Scottish trade unions’ Bhopal solidarity visit


SOLIDARITY: Stationery Workers' Union leader Rashida Bee with Alan Coombs, vice president of Community, and Robert Mooney, Chair of STUC disabled workers committee. PHOTO: Eurig Scandrett

by Eurig Scandrett, UCU Scotland and Scottish Friends of Bhopal Thirty years ago, the world’s worst corporate crime happened in Bhopal in central India. An insecticide factory owned by American multinational Union Carbide Corporation, released toxic methyl isocyanate gas into the local neighbourhoods, killing thousands. To mark the 30th anniversary, a group of trade union activists from Scotland travelled to Bhopal to join the commemorations and angry protests by the survivors.

The delegates from Unison, Unite the Union, CWU, Community, UCU and NUJ, as well as Edinburgh TUC and the Hazards Campaign, participated in marches, rallies, candlelit vigils and torchlit processions through the streets of Bhopal. Giant effigies of the logos of Union Carbide and Dow Chemical (which now owns Union Carbide) were burned outside the gates of the factory.

A museum was opened commemorating the disaster, and the 30 years of struggle by the survivors’ movement for justice. They visited the Sambhavna Trust clinic and Chingari Trust rehabilitation centre, independent grassroots initiatives funded by donations, mostly from Britain.

The delegation has its origins in a visit by two survivors to Scotland in 2012. Balkrishna Namdeo of the Gas-affected Pensioners’ Front, and second generation survivor, 19 year old Safreen Khan, from Children Against Dow/Carbide, met with representatives from the Scottish TUC and inspired solidarity action. The STUC disabled workers’ and black workers’ conferences both passed resolutions in solidarity with the Bhopalis struggle for justice.

Union Carbide came to Bhopal to benefit from the profits generated by the ‘green revolution’. Western companies introduced high-yielding crops, which were dependent on agricultural chemicals such as the insecticide Sevin. As the profits started to fall, Union Carbide cut corners on safety at the plant, which led to the disaster. The trade union at the plant raised concerns with their management in India and directors in the USA but were ignored and rewarded with union activists being sacked. Instead the company blamed workers for the disaster—without any evidence.

Trade unions have played an important role in the struggle for justice. The Scottish delegation met with Rasheeda Bee and Champa Devi Shukla, two union leaders from the Bhopal Gas Peedit Mahila Stationery Sangh (union of gas affected women stationery workers). After leaving Bhopal, the delegation travelled to Mumbai and Delhi to meet union activists with whom they found much in common.

It is clear that, although the level of poverty and exploitation is more severe in India, the same issues are faced by unions everywhere: cuts, privatisation, casualisation, outsourcing and attacks on workers health and safety and the right to organise. As the t-shirt slogan puts it: ‘We all live in Bhopal.’

Scott Donohoe, Unison Scotland’s Health and Safety convenor and Chair of Scottish Hazards Campaign said: “this has been a life-changing experience. The people have been so welcoming and their struggle inspires us all. Back home in Scotland we’ll all be sharing our experiences with our branches and regions.”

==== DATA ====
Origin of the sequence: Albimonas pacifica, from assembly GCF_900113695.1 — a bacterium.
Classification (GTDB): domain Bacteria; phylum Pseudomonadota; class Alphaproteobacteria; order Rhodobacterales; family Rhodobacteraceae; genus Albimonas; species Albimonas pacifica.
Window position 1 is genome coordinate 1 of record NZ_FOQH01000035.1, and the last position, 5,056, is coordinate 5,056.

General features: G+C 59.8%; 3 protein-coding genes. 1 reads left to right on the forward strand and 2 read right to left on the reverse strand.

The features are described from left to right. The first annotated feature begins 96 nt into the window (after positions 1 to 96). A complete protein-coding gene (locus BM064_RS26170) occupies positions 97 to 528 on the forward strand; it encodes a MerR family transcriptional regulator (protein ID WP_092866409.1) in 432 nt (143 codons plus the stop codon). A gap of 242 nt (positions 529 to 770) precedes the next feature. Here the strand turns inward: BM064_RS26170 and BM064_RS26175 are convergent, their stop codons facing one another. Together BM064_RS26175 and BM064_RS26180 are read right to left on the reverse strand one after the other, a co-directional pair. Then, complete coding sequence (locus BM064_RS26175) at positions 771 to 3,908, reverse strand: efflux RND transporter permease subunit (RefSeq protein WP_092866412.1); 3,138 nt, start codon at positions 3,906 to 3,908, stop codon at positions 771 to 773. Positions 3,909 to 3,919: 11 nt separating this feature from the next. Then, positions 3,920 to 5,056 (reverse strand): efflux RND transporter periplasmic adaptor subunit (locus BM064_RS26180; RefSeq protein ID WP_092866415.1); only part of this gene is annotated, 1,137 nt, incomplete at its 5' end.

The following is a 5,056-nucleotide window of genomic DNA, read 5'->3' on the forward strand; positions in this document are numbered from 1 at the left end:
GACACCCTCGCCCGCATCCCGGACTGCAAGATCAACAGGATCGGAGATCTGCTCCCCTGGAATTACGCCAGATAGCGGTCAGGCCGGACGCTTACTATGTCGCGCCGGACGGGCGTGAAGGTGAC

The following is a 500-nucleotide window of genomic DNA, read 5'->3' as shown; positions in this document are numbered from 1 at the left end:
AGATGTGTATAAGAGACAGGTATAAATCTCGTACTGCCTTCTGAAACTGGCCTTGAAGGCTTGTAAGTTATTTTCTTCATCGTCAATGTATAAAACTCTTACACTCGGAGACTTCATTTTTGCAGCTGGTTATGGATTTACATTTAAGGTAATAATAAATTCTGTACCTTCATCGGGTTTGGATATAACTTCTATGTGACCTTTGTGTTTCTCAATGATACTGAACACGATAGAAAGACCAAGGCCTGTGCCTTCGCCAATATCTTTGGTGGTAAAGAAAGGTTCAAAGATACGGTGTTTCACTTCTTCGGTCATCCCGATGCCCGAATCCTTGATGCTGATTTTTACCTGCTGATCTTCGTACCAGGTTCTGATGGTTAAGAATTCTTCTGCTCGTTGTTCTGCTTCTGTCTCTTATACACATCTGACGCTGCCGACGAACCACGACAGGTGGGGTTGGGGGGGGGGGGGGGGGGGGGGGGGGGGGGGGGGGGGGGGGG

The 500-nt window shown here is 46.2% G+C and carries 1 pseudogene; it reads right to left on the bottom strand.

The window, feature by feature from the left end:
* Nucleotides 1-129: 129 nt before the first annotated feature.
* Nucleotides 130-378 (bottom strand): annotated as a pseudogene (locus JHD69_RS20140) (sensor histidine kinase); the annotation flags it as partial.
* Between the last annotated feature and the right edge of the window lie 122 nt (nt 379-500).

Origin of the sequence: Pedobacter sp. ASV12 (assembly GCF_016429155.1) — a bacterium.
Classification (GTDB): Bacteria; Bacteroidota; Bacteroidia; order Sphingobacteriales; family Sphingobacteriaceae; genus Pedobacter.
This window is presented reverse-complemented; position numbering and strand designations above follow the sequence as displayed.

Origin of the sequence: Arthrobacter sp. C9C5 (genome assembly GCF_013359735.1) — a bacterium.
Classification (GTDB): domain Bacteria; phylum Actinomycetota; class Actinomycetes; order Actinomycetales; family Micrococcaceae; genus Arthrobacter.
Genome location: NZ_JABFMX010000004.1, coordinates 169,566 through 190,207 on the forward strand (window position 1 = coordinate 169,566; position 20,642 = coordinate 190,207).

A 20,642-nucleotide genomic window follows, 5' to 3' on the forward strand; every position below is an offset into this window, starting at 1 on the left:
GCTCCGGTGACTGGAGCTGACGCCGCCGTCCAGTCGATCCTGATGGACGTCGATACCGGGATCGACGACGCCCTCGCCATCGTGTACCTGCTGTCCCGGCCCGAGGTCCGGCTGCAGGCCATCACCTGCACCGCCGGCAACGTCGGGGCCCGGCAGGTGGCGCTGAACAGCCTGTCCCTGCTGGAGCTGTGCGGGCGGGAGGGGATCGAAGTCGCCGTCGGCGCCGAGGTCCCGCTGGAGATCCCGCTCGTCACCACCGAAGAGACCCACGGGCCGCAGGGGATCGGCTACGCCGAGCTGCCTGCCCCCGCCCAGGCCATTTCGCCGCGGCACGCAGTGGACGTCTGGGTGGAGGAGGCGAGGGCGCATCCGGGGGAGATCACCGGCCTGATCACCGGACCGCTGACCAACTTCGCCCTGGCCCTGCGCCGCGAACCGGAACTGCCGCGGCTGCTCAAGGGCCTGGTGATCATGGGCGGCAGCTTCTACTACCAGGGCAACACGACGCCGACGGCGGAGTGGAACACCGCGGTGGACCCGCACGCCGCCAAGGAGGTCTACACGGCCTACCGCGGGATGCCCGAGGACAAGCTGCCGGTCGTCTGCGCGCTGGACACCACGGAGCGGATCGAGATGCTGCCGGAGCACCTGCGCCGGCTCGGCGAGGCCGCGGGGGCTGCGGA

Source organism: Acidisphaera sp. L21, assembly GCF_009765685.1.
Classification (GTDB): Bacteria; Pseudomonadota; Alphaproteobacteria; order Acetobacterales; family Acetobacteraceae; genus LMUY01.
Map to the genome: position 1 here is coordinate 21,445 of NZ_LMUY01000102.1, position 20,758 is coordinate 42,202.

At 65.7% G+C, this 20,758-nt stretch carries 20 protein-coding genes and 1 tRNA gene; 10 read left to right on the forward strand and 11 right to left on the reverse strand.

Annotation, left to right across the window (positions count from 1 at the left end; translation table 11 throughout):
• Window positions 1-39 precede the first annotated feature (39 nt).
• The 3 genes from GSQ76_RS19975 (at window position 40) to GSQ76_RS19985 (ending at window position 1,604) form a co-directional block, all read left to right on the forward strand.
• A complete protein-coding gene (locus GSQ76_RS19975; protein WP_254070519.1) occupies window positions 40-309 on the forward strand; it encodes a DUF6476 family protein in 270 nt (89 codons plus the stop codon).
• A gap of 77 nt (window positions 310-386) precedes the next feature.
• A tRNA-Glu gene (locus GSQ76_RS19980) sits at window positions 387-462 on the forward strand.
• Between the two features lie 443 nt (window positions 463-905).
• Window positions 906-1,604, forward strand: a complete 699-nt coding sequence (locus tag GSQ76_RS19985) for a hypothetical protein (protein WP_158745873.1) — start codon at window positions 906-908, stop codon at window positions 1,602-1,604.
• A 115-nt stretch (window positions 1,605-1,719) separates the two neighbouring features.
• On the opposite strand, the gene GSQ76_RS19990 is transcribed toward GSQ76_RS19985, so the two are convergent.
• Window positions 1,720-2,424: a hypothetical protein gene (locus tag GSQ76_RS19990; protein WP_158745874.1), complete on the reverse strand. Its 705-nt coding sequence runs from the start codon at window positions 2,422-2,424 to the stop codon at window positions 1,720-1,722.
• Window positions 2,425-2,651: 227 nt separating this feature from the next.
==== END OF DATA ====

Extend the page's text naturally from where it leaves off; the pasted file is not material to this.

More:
Scotland has a long history of solidarity with Bhopal. In the months following the disaster, campaigners in the town of Livingston successfully stopped the development of a facility by Union Carbide. Dow’s sponsorship of the London Olympics was put under considerable pressure by British activists, and campaigners in Scotland successfully called for Dow not to be selected from a list of potential sponsors for Glasgow’s Commonwealth Games earlier this year.

After years of campaigning, Dow is in the process of shutting down its only remaining facility, in Grangemouth, and the delegates believe that Scotland should remain Dow-free. Recently elected Indian prime minister Narendra Modi from the right wing BJP party, is embarking on a ‘make in India’ project to entice corporations to invest in India by relaxing labour, environmental and taxation regulations and breaking trade union organising. Such conditions are similar to thirty years ago, which led to the corner-cutting and safety breaches at Union Carbide.

Activists in Bhopal welcomed the delegation and made clear that they were continuing to fight for justice. Union Carbide attempted to avoid criminal liability through a paltry $470million ‘settlement’ with the Indian Government in 1989, based on ‘back-of-envelope’ calculations of who was affected. This was rejected on appeal by the Indian Supreme Court, criminal prosecutions are continuing and the compensation case has been re-opened with a ‘curative petition’.

Union Carbide was absorbed by Dow Chemical in 2001, which has evaded justice ever since, refusing to appear in court despite a summons being issued. The CEO of Union Carbide in 1984, Warren Anderson, was subject to an extradition warrant, which was never enacted by the US government. Anderson died unpunished in the USA this year at the age of 92.

The survivors’ movement continues to press for justice from Dow, including for compensation based on accurate figures of those affected and to clean up the contaminated factory site from which toxins are washed into the drinking water of the local communities. Survivors also demand punitive criminal damages against Dow, in order to send a message to corporations coming to India that they will not be allowed to get away with murder.

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